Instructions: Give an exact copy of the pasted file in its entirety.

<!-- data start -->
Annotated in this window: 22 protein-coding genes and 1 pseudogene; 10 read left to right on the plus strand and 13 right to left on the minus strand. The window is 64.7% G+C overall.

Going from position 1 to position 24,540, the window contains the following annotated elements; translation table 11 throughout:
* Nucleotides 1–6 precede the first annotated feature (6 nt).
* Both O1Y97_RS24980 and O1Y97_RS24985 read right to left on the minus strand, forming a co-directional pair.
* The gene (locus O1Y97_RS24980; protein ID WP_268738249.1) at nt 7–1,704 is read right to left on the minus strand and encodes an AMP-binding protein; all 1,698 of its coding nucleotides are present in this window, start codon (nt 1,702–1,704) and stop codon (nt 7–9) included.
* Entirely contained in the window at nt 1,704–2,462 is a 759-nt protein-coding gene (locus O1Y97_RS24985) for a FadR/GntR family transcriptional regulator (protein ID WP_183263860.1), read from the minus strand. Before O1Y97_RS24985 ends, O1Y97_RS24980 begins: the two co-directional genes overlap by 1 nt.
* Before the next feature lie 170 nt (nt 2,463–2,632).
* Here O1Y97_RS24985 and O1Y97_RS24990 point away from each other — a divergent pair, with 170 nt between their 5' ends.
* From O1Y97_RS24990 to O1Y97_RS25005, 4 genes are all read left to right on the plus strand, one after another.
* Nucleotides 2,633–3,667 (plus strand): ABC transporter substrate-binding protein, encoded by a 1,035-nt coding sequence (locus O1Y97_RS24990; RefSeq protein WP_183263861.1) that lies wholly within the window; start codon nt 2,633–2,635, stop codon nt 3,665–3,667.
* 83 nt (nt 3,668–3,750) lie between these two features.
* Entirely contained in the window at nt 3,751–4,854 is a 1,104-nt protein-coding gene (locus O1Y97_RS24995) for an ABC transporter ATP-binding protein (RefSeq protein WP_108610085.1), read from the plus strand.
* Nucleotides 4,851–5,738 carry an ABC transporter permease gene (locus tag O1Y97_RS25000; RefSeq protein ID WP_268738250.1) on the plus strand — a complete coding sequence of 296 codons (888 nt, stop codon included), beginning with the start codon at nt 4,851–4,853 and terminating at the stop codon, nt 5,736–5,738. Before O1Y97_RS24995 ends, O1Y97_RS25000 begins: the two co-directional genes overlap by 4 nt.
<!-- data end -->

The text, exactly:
Annotated in this window: 22 protein-coding genes and 1 pseudogene; 10 read left to right on the plus strand and 13 right to left on the minus strand. The window is 64.7% G+C overall.

Going from position 1 to position 24,540, the window contains the following annotated elements; translation table 11 throughout:
* Nucleotides 1–6 precede the first annotated feature (6 nt).
* Both O1Y97_RS24980 and O1Y97_RS24985 read right to left on the minus strand, forming a co-directional pair.
* The gene (locus O1Y97_RS24980; protein ID WP_268738249.1) at nt 7–1,704 is read right to left on the minus strand and encodes an AMP-binding protein; all 1,698 of its coding nucleotides are present in this window, start codon (nt 1,702–1,704) and stop codon (nt 7–9) included.
* Entirely contained in the window at nt 1,704–2,462 is a 759-nt protein-coding gene (locus O1Y97_RS24985) for a FadR/GntR family transcriptional regulator (protein ID WP_183263860.1), read from the minus strand. Before O1Y97_RS24985 ends, O1Y97_RS24980 begins: the two co-directional genes overlap by 1 nt.
* Before the next feature lie 170 nt (nt 2,463–2,632).
* Here O1Y97_RS24985 and O1Y97_RS24990 point away from each other — a divergent pair, with 170 nt between their 5' ends.
* From O1Y97_RS24990 to O1Y97_RS25005, 4 genes are all read left to right on the plus strand, one after another.
* Nucleotides 2,633–3,667 (plus strand): ABC transporter substrate-binding protein, encoded by a 1,035-nt coding sequence (locus O1Y97_RS24990; RefSeq protein WP_183263861.1) that lies wholly within the window; start codon nt 2,633–2,635, stop codon nt 3,665–3,667.
* 83 nt (nt 3,668–3,750) lie between these two features.
* Entirely contained in the window at nt 3,751–4,854 is a 1,104-nt protein-coding gene (locus O1Y97_RS24995) for an ABC transporter ATP-binding protein (RefSeq protein WP_108610085.1), read from the plus strand.
* Nucleotides 4,851–5,738 carry an ABC transporter permease gene (locus tag O1Y97_RS25000; RefSeq protein ID WP_268738250.1) on the plus strand — a complete coding sequence of 296 codons (888 nt, stop codon included), beginning with the start codon at nt 4,851–4,853 and terminating at the stop codon, nt 5,736–5,738. Before O1Y97_RS24995 ends, O1Y97_RS25000 begins: the two co-directional genes overlap by 4 nt.